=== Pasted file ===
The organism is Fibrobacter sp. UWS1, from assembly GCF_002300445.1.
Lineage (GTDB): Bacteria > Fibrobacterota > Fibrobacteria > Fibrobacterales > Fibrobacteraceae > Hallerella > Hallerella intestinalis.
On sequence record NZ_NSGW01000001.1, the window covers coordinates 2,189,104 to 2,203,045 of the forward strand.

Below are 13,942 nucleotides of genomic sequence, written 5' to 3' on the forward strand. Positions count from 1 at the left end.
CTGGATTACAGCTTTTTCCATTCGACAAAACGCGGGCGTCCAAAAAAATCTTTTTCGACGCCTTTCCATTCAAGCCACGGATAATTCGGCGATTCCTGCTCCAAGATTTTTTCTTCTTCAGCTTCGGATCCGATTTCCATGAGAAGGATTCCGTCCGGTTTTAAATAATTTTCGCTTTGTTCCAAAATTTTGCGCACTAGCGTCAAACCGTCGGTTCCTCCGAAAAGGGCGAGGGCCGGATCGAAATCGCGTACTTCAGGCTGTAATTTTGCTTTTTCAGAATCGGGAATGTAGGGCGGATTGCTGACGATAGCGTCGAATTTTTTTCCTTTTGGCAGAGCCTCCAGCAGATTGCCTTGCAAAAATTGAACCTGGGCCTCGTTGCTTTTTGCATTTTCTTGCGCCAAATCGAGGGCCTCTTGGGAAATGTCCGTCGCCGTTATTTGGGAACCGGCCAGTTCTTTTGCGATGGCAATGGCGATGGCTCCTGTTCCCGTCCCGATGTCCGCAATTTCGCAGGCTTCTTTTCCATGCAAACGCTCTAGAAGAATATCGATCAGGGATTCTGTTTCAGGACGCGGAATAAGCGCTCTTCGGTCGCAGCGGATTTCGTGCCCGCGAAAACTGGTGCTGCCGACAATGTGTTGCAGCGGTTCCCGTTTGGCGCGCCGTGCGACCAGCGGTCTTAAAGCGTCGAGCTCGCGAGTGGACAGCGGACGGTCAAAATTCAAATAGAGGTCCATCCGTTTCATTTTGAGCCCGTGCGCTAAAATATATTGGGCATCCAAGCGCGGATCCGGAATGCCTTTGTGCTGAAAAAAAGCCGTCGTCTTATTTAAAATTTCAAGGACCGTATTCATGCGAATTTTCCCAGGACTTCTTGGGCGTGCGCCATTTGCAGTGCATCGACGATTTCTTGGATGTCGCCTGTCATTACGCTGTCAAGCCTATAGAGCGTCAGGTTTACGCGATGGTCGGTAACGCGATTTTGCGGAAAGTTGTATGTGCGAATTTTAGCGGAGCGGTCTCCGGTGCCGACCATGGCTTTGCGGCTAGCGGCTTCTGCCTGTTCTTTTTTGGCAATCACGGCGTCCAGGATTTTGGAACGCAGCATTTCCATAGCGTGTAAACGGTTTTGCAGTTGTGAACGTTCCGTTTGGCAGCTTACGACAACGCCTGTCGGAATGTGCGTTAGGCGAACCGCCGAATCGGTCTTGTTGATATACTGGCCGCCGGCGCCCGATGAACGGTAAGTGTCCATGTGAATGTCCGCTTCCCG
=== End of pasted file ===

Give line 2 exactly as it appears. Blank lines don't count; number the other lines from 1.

Lineage (GTDB): Bacteria > Fibrobacterota > Fibrobacteria > Fibrobacterales > Fibrobacteraceae > Hallerella > Hallerella intestinalis.